Nicole Parker (BFA ’17) has always been confident in her technical ability to paint, but it took coming to PAFA to build up her confidence about talking about her work.
“Our professors tell us all the time that you should never feel nervous talking about your work to someone because you’re the expert on your work,” she said. “And nobody knows more work about your work then you do so you shouldn’t be self-conscious talking to people about this thing.”
Parker went into the 2017 Annual Student Exhibition a ball of nerves.
The Annual Student Exhibition (ASE) has been a tradition at PAFA for more than 100 years and is the culminating event in a student's journey at PAFA. Each spring 3rd and 4th year BFA and certificate program students, and MFA students have the opportunity to curate, install and sell their own works in the PAFA museum galleries.
“It’s a great experience and it’s amazing that students get to do that here because you get to exhibit in this real gallery and talk to all of these people and sell your work. I feel like it’s a really great professional experience that’s kind of unique to PAFA,” Parker said. “I know other schools have student exhibitions but I feel like ours is different because its more public, it’s more prominent.”
PAFA students create more than 1,000 paintings, sculpture, works on paper and installations. It is one of the most celebrated student group shows in the country. More than 100,000 visitors will attend the ASE, and sales of student's works are expected to be nearly $300,000. Students retain the majority of the purchase price of works sold.
“I know the first ASE was intensely stressful for me. You go to the preview party and there are all of these fancy people, and everyone looks so beautiful,” she said. “But I was very stressed out about it and every time I talked to someone I was shaking.”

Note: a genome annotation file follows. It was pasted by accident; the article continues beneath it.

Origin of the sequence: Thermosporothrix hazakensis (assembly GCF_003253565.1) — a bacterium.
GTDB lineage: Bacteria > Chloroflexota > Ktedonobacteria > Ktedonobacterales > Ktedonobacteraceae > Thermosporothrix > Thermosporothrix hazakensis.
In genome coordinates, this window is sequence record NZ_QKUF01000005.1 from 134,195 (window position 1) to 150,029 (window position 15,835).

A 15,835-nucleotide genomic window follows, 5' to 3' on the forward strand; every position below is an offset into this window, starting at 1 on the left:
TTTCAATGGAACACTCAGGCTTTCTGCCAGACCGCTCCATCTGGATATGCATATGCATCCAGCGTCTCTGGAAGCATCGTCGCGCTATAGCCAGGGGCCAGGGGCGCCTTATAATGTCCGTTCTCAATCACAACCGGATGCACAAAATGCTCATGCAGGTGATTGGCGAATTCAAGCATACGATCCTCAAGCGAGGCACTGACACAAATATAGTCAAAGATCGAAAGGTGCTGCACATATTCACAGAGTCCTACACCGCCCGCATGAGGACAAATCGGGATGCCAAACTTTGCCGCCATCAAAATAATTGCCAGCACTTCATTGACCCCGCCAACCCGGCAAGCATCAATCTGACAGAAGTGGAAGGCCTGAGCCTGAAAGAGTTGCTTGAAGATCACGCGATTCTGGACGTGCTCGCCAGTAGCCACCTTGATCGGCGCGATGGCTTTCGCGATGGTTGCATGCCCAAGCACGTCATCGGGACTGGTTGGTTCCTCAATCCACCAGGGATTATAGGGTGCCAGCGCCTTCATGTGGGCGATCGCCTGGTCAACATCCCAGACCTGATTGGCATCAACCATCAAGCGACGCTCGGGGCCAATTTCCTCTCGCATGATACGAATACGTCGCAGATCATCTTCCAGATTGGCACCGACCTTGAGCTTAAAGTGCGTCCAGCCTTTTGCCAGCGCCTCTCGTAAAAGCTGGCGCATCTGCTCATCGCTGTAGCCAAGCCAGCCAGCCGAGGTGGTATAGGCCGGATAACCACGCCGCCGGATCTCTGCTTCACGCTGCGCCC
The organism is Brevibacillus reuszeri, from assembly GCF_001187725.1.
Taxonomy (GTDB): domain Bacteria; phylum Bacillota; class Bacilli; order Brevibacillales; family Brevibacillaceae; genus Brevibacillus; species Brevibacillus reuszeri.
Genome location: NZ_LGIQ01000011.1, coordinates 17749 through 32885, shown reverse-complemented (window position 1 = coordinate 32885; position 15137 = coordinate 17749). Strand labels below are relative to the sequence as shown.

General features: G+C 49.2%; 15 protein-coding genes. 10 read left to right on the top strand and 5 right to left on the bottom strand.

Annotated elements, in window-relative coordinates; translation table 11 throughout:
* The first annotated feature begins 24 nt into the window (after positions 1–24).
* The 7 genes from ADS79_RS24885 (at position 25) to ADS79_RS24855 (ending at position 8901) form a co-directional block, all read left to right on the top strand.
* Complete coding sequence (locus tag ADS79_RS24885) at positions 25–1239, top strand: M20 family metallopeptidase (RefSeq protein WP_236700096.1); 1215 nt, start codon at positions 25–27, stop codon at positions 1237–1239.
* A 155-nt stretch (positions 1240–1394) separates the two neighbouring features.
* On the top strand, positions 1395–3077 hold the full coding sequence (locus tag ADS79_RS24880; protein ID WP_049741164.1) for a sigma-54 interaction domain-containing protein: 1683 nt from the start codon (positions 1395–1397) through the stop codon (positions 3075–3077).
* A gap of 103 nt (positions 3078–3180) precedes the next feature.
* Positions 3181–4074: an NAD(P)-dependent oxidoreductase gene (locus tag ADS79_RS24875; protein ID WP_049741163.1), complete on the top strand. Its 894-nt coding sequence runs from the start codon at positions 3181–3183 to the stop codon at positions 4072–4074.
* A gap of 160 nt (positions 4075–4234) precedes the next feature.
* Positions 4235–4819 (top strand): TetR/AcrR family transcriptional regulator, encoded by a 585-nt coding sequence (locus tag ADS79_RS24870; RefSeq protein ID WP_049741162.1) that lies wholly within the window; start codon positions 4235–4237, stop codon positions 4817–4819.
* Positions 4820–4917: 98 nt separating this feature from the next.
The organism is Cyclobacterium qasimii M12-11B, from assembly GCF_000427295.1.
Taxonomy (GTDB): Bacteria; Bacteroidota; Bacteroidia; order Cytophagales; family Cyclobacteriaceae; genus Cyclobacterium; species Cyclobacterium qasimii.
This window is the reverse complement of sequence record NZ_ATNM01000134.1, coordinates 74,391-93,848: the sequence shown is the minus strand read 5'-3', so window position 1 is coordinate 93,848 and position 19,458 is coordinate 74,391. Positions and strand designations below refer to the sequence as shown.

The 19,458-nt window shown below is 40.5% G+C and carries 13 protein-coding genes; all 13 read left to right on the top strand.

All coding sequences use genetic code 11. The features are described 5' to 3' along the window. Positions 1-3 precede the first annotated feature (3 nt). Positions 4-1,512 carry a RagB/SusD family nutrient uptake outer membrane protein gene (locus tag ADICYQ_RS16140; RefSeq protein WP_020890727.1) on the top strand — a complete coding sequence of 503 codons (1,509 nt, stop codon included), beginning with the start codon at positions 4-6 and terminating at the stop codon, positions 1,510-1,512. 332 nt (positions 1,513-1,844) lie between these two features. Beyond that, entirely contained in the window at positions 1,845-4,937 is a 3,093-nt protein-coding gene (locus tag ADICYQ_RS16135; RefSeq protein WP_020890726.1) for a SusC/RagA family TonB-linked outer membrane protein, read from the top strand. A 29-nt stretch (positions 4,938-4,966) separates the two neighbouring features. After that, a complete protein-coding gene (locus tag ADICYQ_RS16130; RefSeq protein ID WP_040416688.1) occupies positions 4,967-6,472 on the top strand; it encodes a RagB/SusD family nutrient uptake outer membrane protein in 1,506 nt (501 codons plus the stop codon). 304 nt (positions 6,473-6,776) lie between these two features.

Nerves aside, Parker’s ASE wall and travel scholarship application was strong enough that she was awarded the Richard C. Von Hess Memorial Scholarship and Travel Award. The prize meant she could study at PAFA for a 5th year after and travel abroad after completing her studies.
Parker said she didn’t expect to receive the scholarship prize so she had finished up all of her BFA requirements in her fourth year. She is spending her fifth year in studio and working with PAFA’s critics.
“It’s a good opportunity to talk about your work with someone else and bounce ideas back and forth with someone more experienced than you in a casual setting,” she said. “The first year I was in my private studio, I thought it would be very stressful but it’s actually really helpful and pretty low-key.”
Working with several critics at PAFA gives Parker different experiences and viewpoints. With critic Stuart Shils, Parker said he does most of the talking. She appreciates getting a lot of feedback from him at once.
Other critics, like Dean Clint Jukkala, challenge Parker.
“It’s not even I disagree with everything he says but he has a little bit different outlook than I do and he brings things to the table that I might have considered previously,” she said. “Clint challenges me to think about what I’m doing in a way that I’m not just stuck in my own head.”
Parker also enjoys working with critic Michael Gallagher. She says they are very similar people and she appreciates how hard he works to understand all of his students.
All of the critic voices in Parker’s head are contributing to not clouding her work.
“I think the general consensus is that critics always tell you is: Take all of this with a grain of salt and don’t let this completely turnaround your practice but if it does then don’t worry about that either.”
As she prepares for her travel scholarship trip to Germany, the United Kingdom and Iceland, Parker said she is trying to appreciate the talks with her critics during her last semester at PAFA.
“I try to enjoy the conversation while it’s happening and afterwards I do some digesting about what I actually want to keep from them,” she said. “I kind of pick and choose and it’s good to hear different viewpoints.”